Britain’s Prime Minister Boris Johnson speaks during a virtual press conference on January 15.
In an effort to protect against new coronavirus variants, the United Kingdom will close all travel corridors from 4 a.m. local time Monday.
UK Prime Minister Boris Johnson announced the move in a news conference Friday, emphasizing that the only way to get into the country is by having a negative coronavirus test result.
The emergency measures will be in place for at least one month, according to the Department for Transport.
“This means that if you come to this country, you must have proof of a negative Covid test that you’ve taken in the 72 hours before leaving. And you must have filled in your passenger locator form, and your airline will ask for proof of both before you take off,” Johnson said.
“You may also be checked when you land and face substantial fines for refusing to comply, and upon arrival, you must then quarantine for 10 days, not leaving your home for any reason at all. Or take another test on day five and wait for proof of another negative result. And we will be stepping up our enforcement, both at the border and in the country,” Johnson added.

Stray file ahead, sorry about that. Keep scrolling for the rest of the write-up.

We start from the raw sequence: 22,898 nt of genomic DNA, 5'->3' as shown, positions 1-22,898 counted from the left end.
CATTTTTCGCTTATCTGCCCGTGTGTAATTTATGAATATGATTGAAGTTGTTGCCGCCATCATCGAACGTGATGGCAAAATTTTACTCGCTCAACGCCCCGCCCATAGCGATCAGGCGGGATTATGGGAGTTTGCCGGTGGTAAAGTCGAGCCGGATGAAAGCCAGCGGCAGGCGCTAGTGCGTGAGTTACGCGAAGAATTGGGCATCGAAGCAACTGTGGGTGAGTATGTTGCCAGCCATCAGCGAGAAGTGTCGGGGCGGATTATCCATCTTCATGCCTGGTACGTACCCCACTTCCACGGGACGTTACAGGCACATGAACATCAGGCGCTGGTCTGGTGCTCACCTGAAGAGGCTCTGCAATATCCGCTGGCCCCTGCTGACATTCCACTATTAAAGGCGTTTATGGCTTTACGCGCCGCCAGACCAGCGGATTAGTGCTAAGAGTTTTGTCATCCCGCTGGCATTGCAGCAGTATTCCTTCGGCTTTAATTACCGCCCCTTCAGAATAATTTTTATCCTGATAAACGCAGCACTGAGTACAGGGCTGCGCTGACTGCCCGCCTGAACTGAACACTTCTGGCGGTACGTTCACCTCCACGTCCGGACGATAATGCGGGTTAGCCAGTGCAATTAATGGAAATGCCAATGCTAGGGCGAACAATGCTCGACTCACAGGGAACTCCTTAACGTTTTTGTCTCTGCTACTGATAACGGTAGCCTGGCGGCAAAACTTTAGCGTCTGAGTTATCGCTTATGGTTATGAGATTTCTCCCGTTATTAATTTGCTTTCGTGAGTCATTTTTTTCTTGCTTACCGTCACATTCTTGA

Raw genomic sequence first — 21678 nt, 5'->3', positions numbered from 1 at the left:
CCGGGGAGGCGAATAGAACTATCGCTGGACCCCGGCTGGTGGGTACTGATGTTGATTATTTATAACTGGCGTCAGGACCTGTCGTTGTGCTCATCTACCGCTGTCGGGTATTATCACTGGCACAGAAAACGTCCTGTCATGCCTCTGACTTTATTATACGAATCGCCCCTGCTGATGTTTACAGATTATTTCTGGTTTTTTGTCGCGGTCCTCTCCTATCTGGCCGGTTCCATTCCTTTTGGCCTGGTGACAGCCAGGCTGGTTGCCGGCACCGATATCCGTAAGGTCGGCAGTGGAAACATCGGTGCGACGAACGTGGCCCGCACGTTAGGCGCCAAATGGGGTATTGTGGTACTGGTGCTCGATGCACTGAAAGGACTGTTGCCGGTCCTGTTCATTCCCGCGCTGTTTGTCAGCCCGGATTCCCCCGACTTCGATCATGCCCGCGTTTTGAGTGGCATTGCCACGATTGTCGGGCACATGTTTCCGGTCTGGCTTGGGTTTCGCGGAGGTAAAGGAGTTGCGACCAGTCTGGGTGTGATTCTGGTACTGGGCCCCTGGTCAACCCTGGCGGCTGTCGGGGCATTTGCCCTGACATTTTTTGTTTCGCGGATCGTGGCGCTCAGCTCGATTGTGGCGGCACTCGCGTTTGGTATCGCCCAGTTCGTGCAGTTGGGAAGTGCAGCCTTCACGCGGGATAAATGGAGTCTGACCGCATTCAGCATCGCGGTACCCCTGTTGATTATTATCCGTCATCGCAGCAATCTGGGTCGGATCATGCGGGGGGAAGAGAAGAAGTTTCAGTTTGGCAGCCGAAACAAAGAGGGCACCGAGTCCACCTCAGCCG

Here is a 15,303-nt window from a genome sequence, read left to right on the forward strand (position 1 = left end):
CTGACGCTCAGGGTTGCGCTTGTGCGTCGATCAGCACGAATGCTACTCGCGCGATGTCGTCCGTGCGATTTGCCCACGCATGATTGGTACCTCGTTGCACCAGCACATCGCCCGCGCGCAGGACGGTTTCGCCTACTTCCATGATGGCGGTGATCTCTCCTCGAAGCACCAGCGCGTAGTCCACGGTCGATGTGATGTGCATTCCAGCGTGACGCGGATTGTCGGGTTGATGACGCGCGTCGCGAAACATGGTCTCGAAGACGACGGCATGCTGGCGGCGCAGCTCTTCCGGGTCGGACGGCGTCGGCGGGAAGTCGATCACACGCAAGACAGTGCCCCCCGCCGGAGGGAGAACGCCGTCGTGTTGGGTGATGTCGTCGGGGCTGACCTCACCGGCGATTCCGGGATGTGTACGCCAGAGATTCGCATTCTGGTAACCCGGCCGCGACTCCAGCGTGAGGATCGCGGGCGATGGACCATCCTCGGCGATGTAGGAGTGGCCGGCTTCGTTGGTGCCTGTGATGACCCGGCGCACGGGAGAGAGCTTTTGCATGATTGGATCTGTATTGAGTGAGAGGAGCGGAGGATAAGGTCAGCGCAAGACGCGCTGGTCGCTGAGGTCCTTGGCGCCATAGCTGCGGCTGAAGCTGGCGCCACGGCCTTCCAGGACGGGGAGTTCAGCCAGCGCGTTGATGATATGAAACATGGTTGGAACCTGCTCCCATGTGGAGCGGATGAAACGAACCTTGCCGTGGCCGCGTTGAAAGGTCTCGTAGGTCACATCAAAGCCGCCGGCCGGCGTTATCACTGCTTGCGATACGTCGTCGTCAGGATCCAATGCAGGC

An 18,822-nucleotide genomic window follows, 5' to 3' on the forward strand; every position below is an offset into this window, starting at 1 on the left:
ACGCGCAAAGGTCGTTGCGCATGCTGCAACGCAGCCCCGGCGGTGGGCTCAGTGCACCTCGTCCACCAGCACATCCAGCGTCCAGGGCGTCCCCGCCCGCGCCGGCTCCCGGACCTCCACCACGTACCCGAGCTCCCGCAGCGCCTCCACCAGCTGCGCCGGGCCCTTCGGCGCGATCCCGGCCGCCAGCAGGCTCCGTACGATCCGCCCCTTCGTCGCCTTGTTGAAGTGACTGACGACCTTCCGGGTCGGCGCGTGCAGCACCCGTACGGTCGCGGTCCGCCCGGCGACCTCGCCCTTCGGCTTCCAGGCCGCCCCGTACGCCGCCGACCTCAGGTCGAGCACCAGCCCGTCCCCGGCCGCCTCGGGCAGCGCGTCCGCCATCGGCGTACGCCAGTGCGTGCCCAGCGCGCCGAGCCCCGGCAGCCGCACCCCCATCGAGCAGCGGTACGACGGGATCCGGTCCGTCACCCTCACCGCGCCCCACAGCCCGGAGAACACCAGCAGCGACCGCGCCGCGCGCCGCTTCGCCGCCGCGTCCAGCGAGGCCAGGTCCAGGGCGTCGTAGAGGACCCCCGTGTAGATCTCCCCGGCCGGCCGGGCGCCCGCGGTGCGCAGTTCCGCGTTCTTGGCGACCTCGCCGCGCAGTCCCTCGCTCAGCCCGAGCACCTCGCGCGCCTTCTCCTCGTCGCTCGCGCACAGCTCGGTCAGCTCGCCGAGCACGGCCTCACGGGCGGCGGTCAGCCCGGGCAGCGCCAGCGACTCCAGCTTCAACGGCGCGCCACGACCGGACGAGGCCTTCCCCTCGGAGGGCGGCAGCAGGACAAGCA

The measures apply to all travelers, including British and Irish nationals.
Increased enforcement will support the new rules, including more spot checks on passengers that have entered the country, the Department for Transport said in a news release.
The move suspends travel corridors that have been in place between the UK and a variety of destinations since July 2020.
“The level of risk associated with the emergence of new variants globally has now increased, requiring more stringent measures to block all potential avenues through which new strains of the virus could enter the UK while we consider how best to respond,” the Department for Transport said.
The new measure will be reviewed on February 15.